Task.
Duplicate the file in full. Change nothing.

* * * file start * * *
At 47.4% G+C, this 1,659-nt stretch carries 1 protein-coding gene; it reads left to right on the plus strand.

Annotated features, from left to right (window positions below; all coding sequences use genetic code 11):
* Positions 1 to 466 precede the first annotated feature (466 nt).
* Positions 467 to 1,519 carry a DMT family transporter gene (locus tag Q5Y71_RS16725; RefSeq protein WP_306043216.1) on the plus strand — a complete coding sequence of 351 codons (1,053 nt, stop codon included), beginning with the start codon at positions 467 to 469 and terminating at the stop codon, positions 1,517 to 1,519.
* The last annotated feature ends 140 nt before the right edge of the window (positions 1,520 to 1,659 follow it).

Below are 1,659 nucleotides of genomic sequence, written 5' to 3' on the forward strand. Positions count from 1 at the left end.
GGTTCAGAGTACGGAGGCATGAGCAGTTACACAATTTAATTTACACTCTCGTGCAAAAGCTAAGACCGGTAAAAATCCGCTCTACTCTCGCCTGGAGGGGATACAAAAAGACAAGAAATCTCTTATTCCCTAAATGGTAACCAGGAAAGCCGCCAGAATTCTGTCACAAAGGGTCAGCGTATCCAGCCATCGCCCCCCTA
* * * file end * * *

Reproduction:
At 47.4% G+C, this 1,659-nt stretch carries 1 protein-coding gene; it reads left to right on the plus strand.

Annotated features, from left to right (window positions below; all coding sequences use genetic code 11):
* Positions 1 to 466 precede the first annotated feature (466 nt).
* Positions 467 to 1,519 carry a DMT family transporter gene (locus tag Q5Y71_RS16725; RefSeq protein WP_306043216.1) on the plus strand — a complete coding sequence of 351 codons (1,053 nt, stop codon included), beginning with the start codon at positions 467 to 469 and terminating at the stop codon, positions 1,517 to 1,519.
* The last annotated feature ends 140 nt before the right edge of the window (positions 1,520 to 1,659 follow it).

Below are 1,659 nucleotides of genomic sequence, written 5' to 3' on the forward strand. Positions count from 1 at the left end.
GGTTCAGAGTACGGAGGCATGAGCAGTTACACAATTTAATTTACACTCTCGTGCAAAAGCTAAGACCGGTAAAAATCCGCTCTACTCTCGCCTGGAGGGGATACAAAAAGACAAGAAATCTCTTATTCCCTAAATGGTAACCAGGAAAGCCGCCAGAATTCTGTCACAAAGGGTCAGCGTATCCAGCCATCGCCCCCCTA